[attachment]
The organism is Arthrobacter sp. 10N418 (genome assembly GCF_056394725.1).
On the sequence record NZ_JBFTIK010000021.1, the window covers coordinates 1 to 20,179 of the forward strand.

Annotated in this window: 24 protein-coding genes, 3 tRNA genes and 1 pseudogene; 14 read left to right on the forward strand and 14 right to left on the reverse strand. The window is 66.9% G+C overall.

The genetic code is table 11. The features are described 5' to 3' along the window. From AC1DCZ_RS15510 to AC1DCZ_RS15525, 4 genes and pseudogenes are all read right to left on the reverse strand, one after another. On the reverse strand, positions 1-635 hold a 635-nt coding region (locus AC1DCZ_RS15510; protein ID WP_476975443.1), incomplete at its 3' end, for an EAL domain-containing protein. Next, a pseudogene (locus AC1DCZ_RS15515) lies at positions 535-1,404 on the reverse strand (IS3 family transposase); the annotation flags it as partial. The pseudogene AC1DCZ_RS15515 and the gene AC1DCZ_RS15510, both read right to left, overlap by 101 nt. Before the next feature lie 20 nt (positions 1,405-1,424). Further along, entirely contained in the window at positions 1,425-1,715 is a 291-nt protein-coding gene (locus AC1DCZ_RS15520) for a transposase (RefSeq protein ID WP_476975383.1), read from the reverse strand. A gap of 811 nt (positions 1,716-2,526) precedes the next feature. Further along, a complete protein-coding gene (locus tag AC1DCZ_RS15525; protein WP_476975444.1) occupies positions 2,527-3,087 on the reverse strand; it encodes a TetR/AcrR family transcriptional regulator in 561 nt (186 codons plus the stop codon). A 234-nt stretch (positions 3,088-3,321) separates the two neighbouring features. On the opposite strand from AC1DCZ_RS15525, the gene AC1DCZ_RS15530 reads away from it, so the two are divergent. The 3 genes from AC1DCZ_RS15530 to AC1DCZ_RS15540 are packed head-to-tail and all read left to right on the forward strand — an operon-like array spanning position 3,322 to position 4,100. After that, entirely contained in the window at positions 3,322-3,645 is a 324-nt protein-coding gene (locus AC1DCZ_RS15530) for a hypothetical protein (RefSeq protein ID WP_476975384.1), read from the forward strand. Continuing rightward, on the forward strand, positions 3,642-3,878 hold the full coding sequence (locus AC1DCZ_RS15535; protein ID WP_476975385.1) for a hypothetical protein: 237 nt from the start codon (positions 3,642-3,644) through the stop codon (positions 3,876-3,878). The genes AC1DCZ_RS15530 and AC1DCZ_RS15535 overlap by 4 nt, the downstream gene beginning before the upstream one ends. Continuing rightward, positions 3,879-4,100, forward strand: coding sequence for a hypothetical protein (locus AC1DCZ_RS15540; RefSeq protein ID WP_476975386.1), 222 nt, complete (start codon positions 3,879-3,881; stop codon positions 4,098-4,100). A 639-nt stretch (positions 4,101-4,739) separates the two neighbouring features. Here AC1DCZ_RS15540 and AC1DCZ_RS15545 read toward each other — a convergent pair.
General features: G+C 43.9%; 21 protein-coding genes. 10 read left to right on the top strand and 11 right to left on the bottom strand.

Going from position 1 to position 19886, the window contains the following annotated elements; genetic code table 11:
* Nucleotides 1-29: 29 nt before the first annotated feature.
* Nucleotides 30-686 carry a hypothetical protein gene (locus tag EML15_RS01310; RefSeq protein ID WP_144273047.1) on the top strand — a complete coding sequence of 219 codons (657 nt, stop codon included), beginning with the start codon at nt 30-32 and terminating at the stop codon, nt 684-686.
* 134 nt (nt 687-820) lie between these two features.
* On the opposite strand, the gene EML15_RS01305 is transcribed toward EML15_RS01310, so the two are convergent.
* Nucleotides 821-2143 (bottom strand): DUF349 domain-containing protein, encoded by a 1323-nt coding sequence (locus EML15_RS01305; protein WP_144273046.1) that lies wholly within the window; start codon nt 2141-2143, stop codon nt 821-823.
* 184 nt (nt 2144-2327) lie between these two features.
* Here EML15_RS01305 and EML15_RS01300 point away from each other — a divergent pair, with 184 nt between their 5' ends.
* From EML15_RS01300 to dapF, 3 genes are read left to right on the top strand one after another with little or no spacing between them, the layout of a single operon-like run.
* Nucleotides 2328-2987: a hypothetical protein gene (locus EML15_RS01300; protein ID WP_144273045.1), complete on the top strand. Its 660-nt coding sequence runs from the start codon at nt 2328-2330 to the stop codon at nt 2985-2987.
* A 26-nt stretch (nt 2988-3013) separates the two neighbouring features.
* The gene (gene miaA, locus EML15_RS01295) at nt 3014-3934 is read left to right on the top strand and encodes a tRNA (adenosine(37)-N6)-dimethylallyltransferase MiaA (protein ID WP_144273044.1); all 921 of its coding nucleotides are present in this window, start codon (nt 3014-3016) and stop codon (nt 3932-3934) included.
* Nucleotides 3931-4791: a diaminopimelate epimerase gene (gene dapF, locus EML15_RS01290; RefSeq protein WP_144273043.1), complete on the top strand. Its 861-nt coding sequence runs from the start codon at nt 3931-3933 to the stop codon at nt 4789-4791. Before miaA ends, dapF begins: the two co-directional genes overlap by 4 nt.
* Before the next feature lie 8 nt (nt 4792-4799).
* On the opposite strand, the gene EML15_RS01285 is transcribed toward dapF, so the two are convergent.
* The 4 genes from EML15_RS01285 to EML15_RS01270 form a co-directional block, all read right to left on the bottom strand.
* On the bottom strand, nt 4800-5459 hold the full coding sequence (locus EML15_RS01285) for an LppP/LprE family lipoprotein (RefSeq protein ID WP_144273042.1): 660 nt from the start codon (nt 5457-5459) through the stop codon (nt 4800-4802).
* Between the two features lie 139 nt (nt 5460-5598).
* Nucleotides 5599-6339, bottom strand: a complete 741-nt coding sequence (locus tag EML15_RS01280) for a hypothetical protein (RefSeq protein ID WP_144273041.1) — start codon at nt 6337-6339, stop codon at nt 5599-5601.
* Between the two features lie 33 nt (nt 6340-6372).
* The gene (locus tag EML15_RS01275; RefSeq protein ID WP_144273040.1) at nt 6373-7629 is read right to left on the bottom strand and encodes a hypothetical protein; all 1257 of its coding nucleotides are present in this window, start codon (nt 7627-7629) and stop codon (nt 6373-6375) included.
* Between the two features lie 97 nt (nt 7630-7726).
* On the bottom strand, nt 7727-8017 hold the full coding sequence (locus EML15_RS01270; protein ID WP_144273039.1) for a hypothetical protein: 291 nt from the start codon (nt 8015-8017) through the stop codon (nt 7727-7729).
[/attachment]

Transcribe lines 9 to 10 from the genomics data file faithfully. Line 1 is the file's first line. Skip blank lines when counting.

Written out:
* 134 nt (nt 687-820) lie between these two features.
* On the opposite strand, the gene EML15_RS01305 is transcribed toward EML15_RS01310, so the two are convergent.